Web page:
The basis for Hannigan's accusations is found in his assertion that "Isis has embraced the web as a noisy channel in which to promote itself, intimidate people, and radicalise new recruits." It does this, he says, using "messaging and social media services such as Twitter, Facebook and WhatsApp, and a language their peers understand." The problem is compounded, according to Hannigan, by the encryption available that allows greater security of communications. "Terrorists have always found ways of hiding their operations. But today mobile technology and smartphones have increased the options available exponentially. Techniques for encrypting messages or making them anonymous which were once the preserve of the most sophisticated criminals or nation states now come as standard. These are supplemented by freely available programs and apps adding extra layers of security, many of them proudly advertising that they are 'Snowden approved.'" The implication is that only people who have something to hide would use these tools to secure their e-mails, texts, phone calls, and other communications. The reality is that these tools are used by millions of the "ordinary users of the internet" Hannigan appeals to when calling for even more power to digitally spy on terrorists and the rest of us.
Hannigan is guilty of pitting security against privacy, as if they are mutually exclusive. In reality, when there is greater privacy and liberty, there is greater security. The "better arrangement" he seeks would make us all less secure by making us less free in the area of privacy. Over the past several years, hackers (both criminal and government) have used the vulnerabilities created by these types of "arrangements" to compromise computer systems of governments, companies, and individuals. Computer security expert Bruce Schneier wrote for CNN.com, "You can't build a 'back door' that only the good guys can walk through. Encryption protects against cybercriminals, industrial competitors, the Chinese secret police and the FBI. You're either vulnerable to eavesdropping by any of them, or you're secure from eavesdropping from all of them." He offers a list of real-life instances of hackers using these exploits to gain information and control of systems they would not have been able to otherwise.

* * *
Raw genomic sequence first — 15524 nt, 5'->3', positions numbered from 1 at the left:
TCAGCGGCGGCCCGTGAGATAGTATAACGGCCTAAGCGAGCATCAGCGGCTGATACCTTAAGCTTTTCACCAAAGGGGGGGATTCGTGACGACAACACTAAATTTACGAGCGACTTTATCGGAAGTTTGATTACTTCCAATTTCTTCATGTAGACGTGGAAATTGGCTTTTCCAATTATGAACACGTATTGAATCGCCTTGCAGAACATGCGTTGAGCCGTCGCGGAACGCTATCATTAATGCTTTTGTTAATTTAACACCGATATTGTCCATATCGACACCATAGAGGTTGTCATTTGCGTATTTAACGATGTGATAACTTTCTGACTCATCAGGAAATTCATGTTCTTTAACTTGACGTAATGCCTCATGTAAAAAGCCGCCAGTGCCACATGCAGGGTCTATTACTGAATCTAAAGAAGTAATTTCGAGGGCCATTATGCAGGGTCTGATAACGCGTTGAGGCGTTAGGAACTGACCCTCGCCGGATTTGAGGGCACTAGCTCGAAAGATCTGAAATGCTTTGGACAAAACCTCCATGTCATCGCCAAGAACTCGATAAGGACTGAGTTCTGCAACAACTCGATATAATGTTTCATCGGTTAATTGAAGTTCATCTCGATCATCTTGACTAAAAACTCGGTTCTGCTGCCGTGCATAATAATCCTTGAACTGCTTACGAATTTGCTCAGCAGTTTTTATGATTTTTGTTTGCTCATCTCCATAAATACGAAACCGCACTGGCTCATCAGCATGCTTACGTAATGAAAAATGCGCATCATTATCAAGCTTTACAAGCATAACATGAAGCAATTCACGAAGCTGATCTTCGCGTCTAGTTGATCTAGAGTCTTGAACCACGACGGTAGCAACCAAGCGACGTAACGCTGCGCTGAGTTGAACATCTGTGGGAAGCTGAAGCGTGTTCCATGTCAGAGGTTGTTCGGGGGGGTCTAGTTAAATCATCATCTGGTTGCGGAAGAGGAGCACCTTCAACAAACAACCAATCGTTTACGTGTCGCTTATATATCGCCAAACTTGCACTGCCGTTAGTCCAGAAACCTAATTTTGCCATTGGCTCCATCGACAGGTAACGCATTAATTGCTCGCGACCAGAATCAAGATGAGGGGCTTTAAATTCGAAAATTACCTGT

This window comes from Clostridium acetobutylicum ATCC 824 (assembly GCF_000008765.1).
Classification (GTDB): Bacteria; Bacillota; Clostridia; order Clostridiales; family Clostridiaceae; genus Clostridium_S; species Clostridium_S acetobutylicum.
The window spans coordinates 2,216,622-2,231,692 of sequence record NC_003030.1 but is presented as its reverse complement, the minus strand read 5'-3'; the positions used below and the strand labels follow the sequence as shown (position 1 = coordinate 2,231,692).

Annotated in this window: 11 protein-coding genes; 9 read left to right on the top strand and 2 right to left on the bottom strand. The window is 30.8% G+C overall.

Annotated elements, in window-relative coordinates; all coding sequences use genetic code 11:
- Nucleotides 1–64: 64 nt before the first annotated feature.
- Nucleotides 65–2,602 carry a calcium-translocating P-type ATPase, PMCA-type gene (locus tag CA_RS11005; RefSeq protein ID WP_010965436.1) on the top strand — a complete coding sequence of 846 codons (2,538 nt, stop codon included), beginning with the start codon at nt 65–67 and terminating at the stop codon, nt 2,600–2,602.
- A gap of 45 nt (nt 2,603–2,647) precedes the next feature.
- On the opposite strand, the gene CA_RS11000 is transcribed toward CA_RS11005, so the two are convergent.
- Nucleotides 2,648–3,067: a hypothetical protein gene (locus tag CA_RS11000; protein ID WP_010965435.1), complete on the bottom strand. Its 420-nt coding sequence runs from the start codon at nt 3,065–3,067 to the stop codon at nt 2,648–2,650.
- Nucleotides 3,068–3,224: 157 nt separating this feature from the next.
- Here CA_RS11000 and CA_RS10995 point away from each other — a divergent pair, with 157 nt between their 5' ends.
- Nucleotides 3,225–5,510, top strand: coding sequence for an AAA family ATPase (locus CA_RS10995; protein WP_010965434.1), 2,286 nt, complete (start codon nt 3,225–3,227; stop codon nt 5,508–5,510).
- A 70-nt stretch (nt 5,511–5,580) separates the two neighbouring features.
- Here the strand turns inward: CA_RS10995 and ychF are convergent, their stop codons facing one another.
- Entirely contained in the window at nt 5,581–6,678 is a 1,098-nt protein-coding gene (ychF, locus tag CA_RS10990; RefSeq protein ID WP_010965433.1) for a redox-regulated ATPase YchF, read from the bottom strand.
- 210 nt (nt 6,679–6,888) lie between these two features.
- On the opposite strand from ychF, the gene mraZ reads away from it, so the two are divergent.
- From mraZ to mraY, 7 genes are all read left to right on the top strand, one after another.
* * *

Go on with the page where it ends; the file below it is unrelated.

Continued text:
Fortunately, at least some technology companies seem to understand this. A tech industry group that represents 860 tech companies in the U.K. has rejected Hannigan's deal. Julian David, CEO of techUK was reported in The Telegraph as saying, "Any obligations placed upon technology companies must be based upon a clear and transparent legal framework and effective oversight rather than, as suggested, a deal between the industry and government." Not surprisingly, both Apple and Google, who both recently announced better encryption out of the box are represented in this rejection by techUK.
It is Hannigan who appears to be out of sync with "most ordinary users of the internet." While saying he is open to "public debate about privacy," he shows his true attitude toward privacy by writing, "For our part, intelligence agencies such as GCHQ need to enter the public debate about privacy. I think we have a good story to tell. We need to show how we are accountable for the data we use to protect people, just as the private sector is increasingly under pressure to show how it filters and sells its customers' data. GCHQ is happy to be part of a mature debate on privacy in the digital age. But privacy has never been an absolute right and the debate about this should not become a reason for postponing urgent and difficult decisions."